Both Democrats and Republicans in U.S. Congress dug in their heels in the ongoing dispute over domestic border security, which has become tied to further support for Ukraine, and there appears to be little signs of progress.
Senate Republicans blocked a bill containing $61.4 billion in aid for Ukraine in December, largely due to the unrelated and unresolved dispute over U.S. border policy. Congress has been mired in infighting since then, as Republicans make hardline demands on border and immigration that many Democrats consider to be untenable.
The latest round of comments about the failure of negotiations came after Speaker of the House Mike Johnson said on Jan. 10 that he would block any legislation with aid for Ukraine unless it contained border security provisions unpopular with Democrats.
"Ukraine’s important as well. But we cannot be involved in securing the border of Ukraine or other nations until we secure our own. And so that border fight is coming, and we’re going to die on that hill," Johnson said.
Democrats are willing to support new border restrictions but not controversial measures such as requiring migrants to remain in Mexico while their asylum claims are resolved or the construction of 900 miles of a border wall.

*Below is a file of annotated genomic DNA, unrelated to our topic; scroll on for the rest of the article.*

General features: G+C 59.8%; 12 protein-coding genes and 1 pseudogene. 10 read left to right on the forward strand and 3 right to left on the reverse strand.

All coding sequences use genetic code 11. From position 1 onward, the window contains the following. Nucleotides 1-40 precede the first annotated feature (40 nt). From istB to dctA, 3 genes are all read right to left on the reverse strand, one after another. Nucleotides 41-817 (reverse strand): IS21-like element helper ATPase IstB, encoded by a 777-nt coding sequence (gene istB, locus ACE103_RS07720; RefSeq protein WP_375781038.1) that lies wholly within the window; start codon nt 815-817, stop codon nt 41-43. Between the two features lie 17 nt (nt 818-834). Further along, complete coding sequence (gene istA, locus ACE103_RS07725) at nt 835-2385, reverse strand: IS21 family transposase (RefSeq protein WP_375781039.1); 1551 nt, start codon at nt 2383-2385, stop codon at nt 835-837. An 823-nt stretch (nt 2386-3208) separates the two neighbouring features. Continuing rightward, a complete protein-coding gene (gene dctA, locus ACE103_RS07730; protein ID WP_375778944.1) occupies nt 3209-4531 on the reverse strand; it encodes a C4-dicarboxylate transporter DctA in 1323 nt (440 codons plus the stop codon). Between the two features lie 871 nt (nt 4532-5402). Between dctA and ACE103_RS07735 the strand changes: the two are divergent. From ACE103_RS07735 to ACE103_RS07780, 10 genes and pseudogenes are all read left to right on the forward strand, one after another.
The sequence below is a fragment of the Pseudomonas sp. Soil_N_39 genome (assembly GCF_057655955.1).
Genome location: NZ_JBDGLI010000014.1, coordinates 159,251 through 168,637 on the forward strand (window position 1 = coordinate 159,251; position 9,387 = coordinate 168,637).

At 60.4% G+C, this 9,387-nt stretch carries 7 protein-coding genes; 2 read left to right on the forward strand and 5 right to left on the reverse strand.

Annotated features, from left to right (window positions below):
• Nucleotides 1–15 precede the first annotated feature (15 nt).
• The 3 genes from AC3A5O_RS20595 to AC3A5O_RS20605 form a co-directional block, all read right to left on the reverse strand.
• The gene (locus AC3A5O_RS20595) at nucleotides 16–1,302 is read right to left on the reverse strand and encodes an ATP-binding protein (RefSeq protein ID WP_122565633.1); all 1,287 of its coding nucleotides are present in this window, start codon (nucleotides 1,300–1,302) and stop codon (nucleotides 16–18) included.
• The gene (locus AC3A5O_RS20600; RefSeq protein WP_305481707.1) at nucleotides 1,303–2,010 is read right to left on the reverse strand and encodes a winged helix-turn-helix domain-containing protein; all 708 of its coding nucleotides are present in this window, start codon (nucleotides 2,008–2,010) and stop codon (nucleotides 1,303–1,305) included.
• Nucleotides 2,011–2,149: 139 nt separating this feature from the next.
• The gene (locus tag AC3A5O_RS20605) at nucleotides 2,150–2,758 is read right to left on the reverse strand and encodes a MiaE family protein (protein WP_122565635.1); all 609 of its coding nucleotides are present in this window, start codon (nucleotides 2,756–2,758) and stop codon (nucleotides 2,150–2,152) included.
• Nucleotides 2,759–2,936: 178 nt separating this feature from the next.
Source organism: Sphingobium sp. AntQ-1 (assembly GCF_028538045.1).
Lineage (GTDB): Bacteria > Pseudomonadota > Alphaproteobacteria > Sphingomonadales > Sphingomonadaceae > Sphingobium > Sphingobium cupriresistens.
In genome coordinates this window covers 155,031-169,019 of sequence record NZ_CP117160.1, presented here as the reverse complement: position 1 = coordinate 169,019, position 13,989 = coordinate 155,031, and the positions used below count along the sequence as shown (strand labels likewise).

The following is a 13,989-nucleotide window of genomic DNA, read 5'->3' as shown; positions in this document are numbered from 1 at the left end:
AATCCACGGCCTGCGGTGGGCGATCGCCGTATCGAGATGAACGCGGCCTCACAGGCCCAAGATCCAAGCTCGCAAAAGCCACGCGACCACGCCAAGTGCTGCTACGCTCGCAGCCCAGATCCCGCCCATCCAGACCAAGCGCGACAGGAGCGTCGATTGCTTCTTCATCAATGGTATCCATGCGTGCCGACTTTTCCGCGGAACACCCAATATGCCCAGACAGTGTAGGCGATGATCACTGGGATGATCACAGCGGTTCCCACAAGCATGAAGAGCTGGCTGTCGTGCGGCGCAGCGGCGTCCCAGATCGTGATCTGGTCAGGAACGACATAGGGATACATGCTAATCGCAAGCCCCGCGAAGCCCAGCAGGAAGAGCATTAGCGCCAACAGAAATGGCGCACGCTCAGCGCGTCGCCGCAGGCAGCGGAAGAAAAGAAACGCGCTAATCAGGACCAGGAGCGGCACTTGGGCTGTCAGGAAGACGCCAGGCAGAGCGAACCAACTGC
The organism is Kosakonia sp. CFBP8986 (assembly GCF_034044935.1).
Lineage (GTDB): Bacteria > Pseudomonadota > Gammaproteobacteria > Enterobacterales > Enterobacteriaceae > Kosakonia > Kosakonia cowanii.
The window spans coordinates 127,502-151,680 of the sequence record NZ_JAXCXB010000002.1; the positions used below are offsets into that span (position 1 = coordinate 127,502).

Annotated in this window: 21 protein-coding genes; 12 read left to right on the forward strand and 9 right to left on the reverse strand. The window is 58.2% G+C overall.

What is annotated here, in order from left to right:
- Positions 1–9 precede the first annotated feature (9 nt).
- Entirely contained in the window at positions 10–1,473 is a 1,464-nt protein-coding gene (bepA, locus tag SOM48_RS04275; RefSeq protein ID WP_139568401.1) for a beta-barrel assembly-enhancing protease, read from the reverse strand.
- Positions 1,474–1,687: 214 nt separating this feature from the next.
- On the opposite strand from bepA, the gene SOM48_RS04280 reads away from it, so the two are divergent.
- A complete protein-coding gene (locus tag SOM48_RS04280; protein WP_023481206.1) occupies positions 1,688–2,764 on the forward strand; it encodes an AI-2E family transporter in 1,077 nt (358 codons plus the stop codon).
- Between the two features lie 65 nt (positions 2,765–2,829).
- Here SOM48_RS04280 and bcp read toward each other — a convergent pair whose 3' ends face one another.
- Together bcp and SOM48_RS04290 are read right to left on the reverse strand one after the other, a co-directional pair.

“That’s a non-starter for me, and I think for most of us,” said Congressman Juan Vargas.
Other Democratic Congressmen accused Johnson and other Republicans of deliberately inserting poison pill provisions such as the border wall construction to intentionally doom the bill and then blame Democrats for its failure to pass.
"The Republicans are throwing the Ukrainians to the dogs,” Vargas said. “It’s sad; I think it’s a horrible situation, but that’s what I think they’re doing.”
Johnson, who has previously voiced support for funding Ukraine, also faces pressure from the far-right wing of his party. Some Republicans in Congress and Senate have already gone further, saying they will not support any aid for Ukraine unless it contains measures like the total shutdown of the border if daily crossings pass a certain number.
Some of the most outspoken Republican opponents of U.S. aid for Ukraine, such as Congresswoman Marjorie Taylor Greene, have categorically said they will not vote for any future funding, whether or not it also contains the border restrictions.
The issue is further complicated by the extremely slim Republican majority in Congress, which slipped to only seven after the expulsion of Congressman George Santos in December.
Congress is also working to prevent the upcoming government shutdown, which will partially begin on Jan. 19 and become complete on Feb. 2 unless Congress approves funding for the government.
The continuing political drama comes as U.S. military aid has "ground to a halt," U.S. National Security Council spokesperson John Kirby said on Jan. 11. Without additional action from Congress, there is "no other magical pot to dip into," Kirby said the previous week.